We're in Baltimore, as usual. The plot is one that many contemporary women writers have felt compelled to invent, a myth of selfhood: unappreciated middle-aged women flees husband and children in order to discover her identity. Onto this basic shape of story Anne Tyler spreads her own tart, admirable prose, her own too-thick brand of sugar.
Dee Grinstead is forty. A fabulous age for a woman, you might think: in her prime, blooming a second time. But Dee is weighed down by other people's dependence on her. Perhaps to compensate, she has resolutely stayed fluffy and kittenish. Or perhaps it's her nearest and dearest who have infantilised her. She begins to ask herself: "When did sweet and cute turn into silly and inefficient?" Treated with contempt at home, she bounces back: " 'Oh listen to us!' Delia said gaily. 'Spoiling such a pretty day with disagreements!' ... Determined to start afresh, she perked all her features upward."
Dee perks away like an old-fashioned coffee-pot, dispensing syrupy balm to all around: her three selfish layabout teen-age children, her emotionally distant doctor husband, her difficult sister, her bossy and guilt-inducing mother- in-law. When she abandons this un-attractive mob on holiday, walking out on them at the beach and hitching a lift into the unknown, you want to cheer. Though you can tell that the narrator would prefer a wry chuckle: Families! Can't live with 'em! Can't live without 'em!
Dee finds lodgings and a secretarial job in a nearby small town, reinventing herself as an autonomous businesswoman who doesn't have to serve others round the clock. Her lunch-hours and evenings are free, for reading literature: no more slushy romances. Tyler deftly gives us the flavour of the small- town neighbourhood, its cafs, sidewalks, parks and stores. In affectionate close-up she displays "pockets of familiar sights: the faded red soft- drink machine outside the Gobble-Up Grocery, the chipped Fiesta ware in Bob's Antiques, the stacked bags of kibble for overweight dogs in Pet Heaven."
She's equally precise about the shabby-genteel in-terior of the boarding house: "a long, narrow room, its outside wall slanting inward under the eaves, a window at each end. A metal cot extended from beneath the front window, and a low, orange-brown bureau sat against the inside wall. There was a smell like a hornet's nest - a dry, sharp, moldering smell that came, perhaps, from the brittle-looking tan wallpaper traced with mottled roses."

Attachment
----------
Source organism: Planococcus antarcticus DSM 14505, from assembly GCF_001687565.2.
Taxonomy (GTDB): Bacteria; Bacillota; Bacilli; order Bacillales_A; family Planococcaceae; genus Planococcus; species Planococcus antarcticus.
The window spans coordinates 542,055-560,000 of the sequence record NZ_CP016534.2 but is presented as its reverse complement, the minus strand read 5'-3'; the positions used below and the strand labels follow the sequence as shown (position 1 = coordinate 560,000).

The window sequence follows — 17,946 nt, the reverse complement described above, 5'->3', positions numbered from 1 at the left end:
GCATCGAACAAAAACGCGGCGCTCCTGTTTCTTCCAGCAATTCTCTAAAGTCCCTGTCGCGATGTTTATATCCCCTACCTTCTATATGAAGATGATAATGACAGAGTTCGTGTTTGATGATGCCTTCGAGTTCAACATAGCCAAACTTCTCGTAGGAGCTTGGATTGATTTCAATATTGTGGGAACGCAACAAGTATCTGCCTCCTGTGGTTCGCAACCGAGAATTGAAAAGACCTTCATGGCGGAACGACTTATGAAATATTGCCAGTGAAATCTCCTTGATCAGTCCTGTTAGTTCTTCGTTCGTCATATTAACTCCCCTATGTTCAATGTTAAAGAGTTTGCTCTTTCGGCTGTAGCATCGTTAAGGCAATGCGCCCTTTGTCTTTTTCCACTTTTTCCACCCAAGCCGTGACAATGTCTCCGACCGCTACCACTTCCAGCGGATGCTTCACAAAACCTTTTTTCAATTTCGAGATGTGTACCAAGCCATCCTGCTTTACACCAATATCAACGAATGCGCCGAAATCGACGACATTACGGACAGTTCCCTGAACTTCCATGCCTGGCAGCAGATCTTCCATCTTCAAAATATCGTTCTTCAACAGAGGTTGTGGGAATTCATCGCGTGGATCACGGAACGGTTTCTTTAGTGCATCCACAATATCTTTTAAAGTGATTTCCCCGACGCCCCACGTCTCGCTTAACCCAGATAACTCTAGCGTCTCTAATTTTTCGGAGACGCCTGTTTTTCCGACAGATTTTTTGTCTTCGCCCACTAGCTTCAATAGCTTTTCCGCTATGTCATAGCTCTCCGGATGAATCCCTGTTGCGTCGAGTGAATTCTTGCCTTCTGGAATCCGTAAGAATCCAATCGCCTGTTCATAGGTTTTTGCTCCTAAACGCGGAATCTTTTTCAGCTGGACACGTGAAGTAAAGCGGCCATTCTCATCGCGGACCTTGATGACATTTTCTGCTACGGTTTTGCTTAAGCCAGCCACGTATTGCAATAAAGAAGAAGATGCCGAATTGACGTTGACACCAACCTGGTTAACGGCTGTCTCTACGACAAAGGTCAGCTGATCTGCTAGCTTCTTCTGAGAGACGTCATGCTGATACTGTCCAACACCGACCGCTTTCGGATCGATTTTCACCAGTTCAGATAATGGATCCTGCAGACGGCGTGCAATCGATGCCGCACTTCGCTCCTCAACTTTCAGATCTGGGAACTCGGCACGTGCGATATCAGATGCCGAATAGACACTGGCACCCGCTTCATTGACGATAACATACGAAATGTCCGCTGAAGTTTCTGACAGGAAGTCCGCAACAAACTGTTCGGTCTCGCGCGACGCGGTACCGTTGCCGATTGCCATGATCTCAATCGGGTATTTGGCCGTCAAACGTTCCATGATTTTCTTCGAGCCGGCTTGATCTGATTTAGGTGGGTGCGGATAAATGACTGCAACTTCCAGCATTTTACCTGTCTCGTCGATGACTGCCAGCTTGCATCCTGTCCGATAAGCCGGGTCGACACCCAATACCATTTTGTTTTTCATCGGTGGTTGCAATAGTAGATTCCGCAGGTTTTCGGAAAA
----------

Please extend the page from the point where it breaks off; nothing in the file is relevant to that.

The friendships into which Dee tentatively enters with other single women warn her of the fate in store if she fails to return to her family: the courageous un- married mother, the sex-mad desperate divorce fail as role models. Dee decides her love-life is over. When asked about sex, she replies: "I do miss hugs, I guess. But nowadays when I think about, um, the rest of it, I just feel sort of perplexed. I think, Why did that seem like such a big deal, once upon a time?" Not liking feeling "drab and thin and virginal, like somebody's spinster aunt fulfilling her duties", the nearest she gets to a fling is fancying the single father for whom she works as housekeeper. She keeps busy, rescuing stray cats and spreading love around the walking wounded hanging out on very corner. But family loyalty ensures her eventual return home, to steer her daughter through her wedding day. Her quest, she now understands, has been towards the goal of letting go of her children, letting them leave her.
All the anxieties and dilemmas of modern family life are ironed out in this determinedly heartwarming and upbeat morality tale. Even in fairytales, goodness doesn't triumph quite so easily. Closure arrives here too neatly, too smugly.Reuse content